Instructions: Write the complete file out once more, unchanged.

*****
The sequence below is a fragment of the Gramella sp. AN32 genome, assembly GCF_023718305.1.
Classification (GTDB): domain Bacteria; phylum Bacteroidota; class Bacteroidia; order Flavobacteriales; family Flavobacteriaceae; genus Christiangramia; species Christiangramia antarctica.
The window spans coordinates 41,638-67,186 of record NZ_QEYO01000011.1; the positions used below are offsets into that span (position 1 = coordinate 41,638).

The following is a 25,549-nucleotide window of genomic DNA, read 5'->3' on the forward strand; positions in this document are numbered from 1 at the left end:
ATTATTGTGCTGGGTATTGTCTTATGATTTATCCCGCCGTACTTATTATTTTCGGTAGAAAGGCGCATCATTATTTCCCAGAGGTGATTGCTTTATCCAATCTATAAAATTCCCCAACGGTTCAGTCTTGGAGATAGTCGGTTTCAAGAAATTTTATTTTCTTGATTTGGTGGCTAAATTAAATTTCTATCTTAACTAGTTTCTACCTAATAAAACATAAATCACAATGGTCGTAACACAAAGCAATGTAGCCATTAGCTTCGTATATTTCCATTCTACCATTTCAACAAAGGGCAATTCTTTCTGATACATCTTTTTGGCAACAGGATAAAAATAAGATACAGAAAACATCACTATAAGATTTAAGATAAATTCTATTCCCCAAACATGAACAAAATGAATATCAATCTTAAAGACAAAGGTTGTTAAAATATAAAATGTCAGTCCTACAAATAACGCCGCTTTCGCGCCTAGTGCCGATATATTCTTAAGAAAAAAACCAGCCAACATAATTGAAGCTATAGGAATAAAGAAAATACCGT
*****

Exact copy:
The sequence below is a fragment of the Gramella sp. AN32 genome, assembly GCF_023718305.1.
Classification (GTDB): domain Bacteria; phylum Bacteroidota; class Bacteroidia; order Flavobacteriales; family Flavobacteriaceae; genus Christiangramia; species Christiangramia antarctica.
The window spans coordinates 41,638-67,186 of record NZ_QEYO01000011.1; the positions used below are offsets into that span (position 1 = coordinate 41,638).

The following is a 25,549-nucleotide window of genomic DNA, read 5'->3' on the forward strand; positions in this document are numbered from 1 at the left end:
ATTATTGTGCTGGGTATTGTCTTATGATTTATCCCGCCGTACTTATTATTTTCGGTAGAAAGGCGCATCATTATTTCCCAGAGGTGATTGCTTTATCCAATCTATAAAATTCCCCAACGGTTCAGTCTTGGAGATAGTCGGTTTCAAGAAATTTTATTTTCTTGATTTGGTGGCTAAATTAAATTTCTATCTTAACTAGTTTCTACCTAATAAAACATAAATCACAATGGTCGTAACACAAAGCAATGTAGCCATTAGCTTCGTATATTTCCATTCTACCATTTCAACAAAGGGCAATTCTTTCTGATACATCTTTTTGGCAACAGGATAAAAATAAGATACAGAAAACATCACTATAAGATTTAAGATAAATTCTATTCCCCAAACATGAACAAAATGAATATCAATCTTAAAGACAAAGGTTGTTAAAATATAAAATGTCAGTCCTACAAATAACGCCGCTTTCGCGCCTAGTGCCGATATATTCTTAAGAAAAAAACCAGCCAACATAATTGAAGCTATAGGAATAAAGAAAATACCGT